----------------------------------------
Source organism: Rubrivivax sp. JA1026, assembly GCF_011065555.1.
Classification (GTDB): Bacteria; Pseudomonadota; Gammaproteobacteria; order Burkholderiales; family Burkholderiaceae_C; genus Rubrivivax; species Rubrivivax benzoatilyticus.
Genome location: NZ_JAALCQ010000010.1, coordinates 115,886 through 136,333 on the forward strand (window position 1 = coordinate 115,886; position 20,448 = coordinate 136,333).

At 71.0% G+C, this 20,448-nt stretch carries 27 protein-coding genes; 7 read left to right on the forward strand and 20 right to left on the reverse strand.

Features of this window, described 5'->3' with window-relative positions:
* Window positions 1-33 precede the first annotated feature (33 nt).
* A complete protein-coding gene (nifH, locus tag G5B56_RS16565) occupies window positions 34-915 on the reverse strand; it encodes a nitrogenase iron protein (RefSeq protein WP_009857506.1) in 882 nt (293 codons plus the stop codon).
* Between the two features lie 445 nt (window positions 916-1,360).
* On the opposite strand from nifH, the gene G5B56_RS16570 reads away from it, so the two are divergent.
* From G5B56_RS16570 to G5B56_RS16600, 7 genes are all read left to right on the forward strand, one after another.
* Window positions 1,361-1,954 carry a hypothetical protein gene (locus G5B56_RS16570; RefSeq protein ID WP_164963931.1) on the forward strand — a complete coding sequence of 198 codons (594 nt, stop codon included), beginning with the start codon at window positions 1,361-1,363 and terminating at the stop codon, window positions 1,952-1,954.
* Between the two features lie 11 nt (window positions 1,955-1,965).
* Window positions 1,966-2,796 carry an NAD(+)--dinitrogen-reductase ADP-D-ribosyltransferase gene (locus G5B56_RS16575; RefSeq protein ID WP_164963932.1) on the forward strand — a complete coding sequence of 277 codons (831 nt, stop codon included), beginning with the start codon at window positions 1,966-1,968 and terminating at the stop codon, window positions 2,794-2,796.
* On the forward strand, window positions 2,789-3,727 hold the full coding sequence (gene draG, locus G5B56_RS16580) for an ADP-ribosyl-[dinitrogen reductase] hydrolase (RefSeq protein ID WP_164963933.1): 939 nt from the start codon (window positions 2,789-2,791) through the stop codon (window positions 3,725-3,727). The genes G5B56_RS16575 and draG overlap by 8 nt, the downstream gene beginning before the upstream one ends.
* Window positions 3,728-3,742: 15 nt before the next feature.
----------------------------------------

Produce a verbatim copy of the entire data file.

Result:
Source organism: Rubrivivax sp. JA1026, assembly GCF_011065555.1.
Classification (GTDB): Bacteria; Pseudomonadota; Gammaproteobacteria; order Burkholderiales; family Burkholderiaceae_C; genus Rubrivivax; species Rubrivivax benzoatilyticus.
Genome location: NZ_JAALCQ010000010.1, coordinates 115,886 through 136,333 on the forward strand (window position 1 = coordinate 115,886; position 20,448 = coordinate 136,333).

At 71.0% G+C, this 20,448-nt stretch carries 27 protein-coding genes; 7 read left to right on the forward strand and 20 right to left on the reverse strand.

Features of this window, described 5'->3' with window-relative positions:
* Window positions 1-33 precede the first annotated feature (33 nt).
* A complete protein-coding gene (nifH, locus tag G5B56_RS16565) occupies window positions 34-915 on the reverse strand; it encodes a nitrogenase iron protein (RefSeq protein WP_009857506.1) in 882 nt (293 codons plus the stop codon).
* Between the two features lie 445 nt (window positions 916-1,360).
* On the opposite strand from nifH, the gene G5B56_RS16570 reads away from it, so the two are divergent.
* From G5B56_RS16570 to G5B56_RS16600, 7 genes are all read left to right on the forward strand, one after another.
* Window positions 1,361-1,954 carry a hypothetical protein gene (locus G5B56_RS16570; RefSeq protein ID WP_164963931.1) on the forward strand — a complete coding sequence of 198 codons (594 nt, stop codon included), beginning with the start codon at window positions 1,361-1,363 and terminating at the stop codon, window positions 1,952-1,954.
* Between the two features lie 11 nt (window positions 1,955-1,965).
* Window positions 1,966-2,796 carry an NAD(+)--dinitrogen-reductase ADP-D-ribosyltransferase gene (locus G5B56_RS16575; RefSeq protein ID WP_164963932.1) on the forward strand — a complete coding sequence of 277 codons (831 nt, stop codon included), beginning with the start codon at window positions 1,966-1,968 and terminating at the stop codon, window positions 2,794-2,796.
* On the forward strand, window positions 2,789-3,727 hold the full coding sequence (gene draG, locus G5B56_RS16580) for an ADP-ribosyl-[dinitrogen reductase] hydrolase (RefSeq protein ID WP_164963933.1): 939 nt from the start codon (window positions 2,789-2,791) through the stop codon (window positions 3,725-3,727). The genes G5B56_RS16575 and draG overlap by 8 nt, the downstream gene beginning before the upstream one ends.
* Window positions 3,728-3,742: 15 nt before the next feature.